During a lunch with Rob Hyndman and Earo Wang last week in Melbourne, I was surprised to know that there still existed packages that did not use roxygen to write the R documentation (my greatest sympathy to those poor authors), and I was also pleasantly surprised that Rob knew and actually used my Rd2roxgyen package to convert the documentation of his packages to roxygen.
After Earo heard about this, she immediately started working on her hts package. She was one of the most impressive R ladies I had ever met. With a Buffalo wing in her left hand, and the Z shell in the right hand, she almost got it done a few minutes after Rob and I talked briefly about Rd2roxygen.
I blogged about Rd2roxygen in 2010 and have almost forgotten it (that is why blogging is important). Today I just saw Joseph Stachelek tweeted about it. I’m happy that people still keep rediscovering it.
Without roxygen, I don’t think I could keep the momentum of working on more R packages. I was totally frustrated with the documentation of my first R package (animation), and almost wanted to give up. Then roxygen appeared, thanks to its original authors Peter Danenberg and Manuel Eugster, and I felt it was a life-saver. The main reasons for switching to roxygen for me were:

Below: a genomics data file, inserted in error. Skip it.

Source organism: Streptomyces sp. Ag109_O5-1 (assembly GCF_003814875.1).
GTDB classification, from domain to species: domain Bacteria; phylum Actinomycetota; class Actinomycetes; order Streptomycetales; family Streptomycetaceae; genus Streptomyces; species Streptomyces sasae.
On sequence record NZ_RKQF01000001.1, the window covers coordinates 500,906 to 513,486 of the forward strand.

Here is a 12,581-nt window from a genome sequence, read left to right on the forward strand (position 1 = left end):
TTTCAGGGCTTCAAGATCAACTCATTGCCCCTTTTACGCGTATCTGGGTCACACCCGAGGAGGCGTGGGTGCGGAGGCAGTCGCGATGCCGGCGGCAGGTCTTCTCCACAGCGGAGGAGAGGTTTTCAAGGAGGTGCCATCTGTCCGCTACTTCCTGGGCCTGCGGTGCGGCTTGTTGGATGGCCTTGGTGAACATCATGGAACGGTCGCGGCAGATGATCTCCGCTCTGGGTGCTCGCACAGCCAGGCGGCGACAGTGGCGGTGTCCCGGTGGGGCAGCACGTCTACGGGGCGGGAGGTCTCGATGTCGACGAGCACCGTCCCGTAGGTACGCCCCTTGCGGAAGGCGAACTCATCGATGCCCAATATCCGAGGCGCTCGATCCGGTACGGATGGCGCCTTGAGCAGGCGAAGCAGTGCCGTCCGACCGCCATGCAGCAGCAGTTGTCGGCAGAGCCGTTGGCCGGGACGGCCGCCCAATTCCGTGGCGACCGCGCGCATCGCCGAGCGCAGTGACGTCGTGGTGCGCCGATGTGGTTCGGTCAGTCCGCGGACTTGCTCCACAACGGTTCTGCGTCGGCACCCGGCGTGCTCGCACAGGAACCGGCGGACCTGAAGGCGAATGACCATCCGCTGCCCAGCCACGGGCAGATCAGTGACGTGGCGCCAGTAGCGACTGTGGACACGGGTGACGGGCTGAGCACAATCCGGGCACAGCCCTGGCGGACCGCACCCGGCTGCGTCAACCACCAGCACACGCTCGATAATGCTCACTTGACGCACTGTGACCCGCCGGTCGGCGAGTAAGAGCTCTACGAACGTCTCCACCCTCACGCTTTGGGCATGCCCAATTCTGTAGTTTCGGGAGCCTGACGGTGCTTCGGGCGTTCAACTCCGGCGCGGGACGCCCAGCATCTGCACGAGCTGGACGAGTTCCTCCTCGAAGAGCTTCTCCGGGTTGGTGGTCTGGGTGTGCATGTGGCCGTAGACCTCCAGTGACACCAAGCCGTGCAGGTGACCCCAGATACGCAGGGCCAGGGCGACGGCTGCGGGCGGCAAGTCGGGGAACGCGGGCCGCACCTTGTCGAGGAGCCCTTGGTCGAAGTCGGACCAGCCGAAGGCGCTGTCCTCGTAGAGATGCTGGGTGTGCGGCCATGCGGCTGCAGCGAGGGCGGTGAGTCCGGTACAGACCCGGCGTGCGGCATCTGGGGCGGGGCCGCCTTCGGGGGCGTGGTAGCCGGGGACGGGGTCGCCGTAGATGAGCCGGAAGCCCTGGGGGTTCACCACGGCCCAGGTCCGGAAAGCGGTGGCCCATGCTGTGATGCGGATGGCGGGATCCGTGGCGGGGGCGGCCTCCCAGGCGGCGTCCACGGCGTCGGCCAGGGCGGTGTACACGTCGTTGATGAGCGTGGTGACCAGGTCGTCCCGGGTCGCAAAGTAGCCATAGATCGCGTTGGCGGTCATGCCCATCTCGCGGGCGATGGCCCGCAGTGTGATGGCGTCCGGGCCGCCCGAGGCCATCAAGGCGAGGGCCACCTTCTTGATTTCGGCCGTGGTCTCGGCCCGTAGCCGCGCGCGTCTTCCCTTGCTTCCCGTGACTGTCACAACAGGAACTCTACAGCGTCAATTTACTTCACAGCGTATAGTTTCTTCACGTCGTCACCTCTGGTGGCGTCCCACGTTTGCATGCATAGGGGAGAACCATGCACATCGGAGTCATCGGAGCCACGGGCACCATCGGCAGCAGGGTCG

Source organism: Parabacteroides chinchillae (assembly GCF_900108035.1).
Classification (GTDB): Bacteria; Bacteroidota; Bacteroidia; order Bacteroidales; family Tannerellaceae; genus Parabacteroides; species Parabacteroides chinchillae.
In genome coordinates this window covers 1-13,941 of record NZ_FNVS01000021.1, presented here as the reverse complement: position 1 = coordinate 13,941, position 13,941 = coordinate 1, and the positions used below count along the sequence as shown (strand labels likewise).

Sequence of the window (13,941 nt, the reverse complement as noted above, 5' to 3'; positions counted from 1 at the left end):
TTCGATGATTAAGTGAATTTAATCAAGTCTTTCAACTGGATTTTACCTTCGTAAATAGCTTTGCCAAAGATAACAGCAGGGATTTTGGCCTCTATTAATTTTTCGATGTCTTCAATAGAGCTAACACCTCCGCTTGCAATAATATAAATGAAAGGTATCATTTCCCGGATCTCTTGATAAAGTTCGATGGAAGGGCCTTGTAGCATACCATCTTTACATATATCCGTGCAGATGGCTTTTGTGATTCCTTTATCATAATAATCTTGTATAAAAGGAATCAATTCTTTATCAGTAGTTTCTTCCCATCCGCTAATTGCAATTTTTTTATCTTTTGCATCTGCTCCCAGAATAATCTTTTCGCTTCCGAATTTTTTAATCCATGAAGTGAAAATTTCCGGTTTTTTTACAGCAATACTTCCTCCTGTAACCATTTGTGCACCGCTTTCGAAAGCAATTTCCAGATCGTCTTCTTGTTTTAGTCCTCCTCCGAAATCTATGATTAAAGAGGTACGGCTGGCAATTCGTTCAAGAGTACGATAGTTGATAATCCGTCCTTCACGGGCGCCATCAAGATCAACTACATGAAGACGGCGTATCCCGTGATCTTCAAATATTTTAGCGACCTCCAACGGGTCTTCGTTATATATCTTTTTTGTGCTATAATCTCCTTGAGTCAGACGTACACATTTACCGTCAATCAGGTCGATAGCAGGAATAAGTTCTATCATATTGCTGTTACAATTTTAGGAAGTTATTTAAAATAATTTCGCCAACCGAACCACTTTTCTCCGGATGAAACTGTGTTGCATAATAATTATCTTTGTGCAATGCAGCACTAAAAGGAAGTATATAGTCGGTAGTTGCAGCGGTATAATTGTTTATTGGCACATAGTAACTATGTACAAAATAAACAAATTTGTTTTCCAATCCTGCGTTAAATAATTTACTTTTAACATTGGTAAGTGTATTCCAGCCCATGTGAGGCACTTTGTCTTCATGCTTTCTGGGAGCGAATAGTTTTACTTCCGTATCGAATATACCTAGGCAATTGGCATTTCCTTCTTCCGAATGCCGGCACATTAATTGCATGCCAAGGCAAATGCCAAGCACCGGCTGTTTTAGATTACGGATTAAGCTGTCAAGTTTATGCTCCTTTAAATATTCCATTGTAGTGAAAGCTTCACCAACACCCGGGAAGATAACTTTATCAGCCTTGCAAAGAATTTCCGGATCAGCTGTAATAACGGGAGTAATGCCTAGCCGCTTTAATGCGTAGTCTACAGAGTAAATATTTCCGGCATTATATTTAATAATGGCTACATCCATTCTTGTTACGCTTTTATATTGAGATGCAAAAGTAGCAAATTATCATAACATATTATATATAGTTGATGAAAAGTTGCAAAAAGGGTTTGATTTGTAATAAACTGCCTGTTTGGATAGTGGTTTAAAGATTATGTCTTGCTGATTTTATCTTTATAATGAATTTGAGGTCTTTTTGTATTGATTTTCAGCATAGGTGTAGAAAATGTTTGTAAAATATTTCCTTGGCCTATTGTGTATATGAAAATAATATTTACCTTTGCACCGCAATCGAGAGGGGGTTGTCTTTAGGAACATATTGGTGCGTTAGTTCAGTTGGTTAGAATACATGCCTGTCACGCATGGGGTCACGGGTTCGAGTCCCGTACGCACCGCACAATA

In-source documentation, and no going back and forth between
Fewer backslashes. It should be well known now that I very much want to avoid reading any source files that contain LaTeX commands.
Over these years there have been a lot of improvements in the roxygen2 package. For example, originally roxygen was actually terribly slow, and it became much faster after Hadley joined the force (it was largely rewritten and released as another package roxygen2). Not long ago, roxygen2 started to support Markdown, too, which means the number of backslashes can be even smaller. Unless you a member of the R core team, I don’t see any reasons why you should still stay in the Rd world.
If you still have packages with Rd but not roxygen comments and want to try Rd2roxgyen, the most important thing you should know is that the Rd2roxygen conversion from Rd to roxygen is not meant to be perfect. Call
Rd2roxygen::Rd2roxygen() once on your package source directory, and it is quite likely that there are things you need to tweak manually. Make sure that your package source is under version control, so when you
roxygen2::roxygenize() the package, you can see the differences in Rd files. Of course, you also need to build and install the package, and read the help pages to see if there is anything wrong. This is not pleasant work, but fortunately it is a one-time thing. Once you have moved to the roxygen land, your life will be easier ever. And you are free to delete Rd2roxygen then.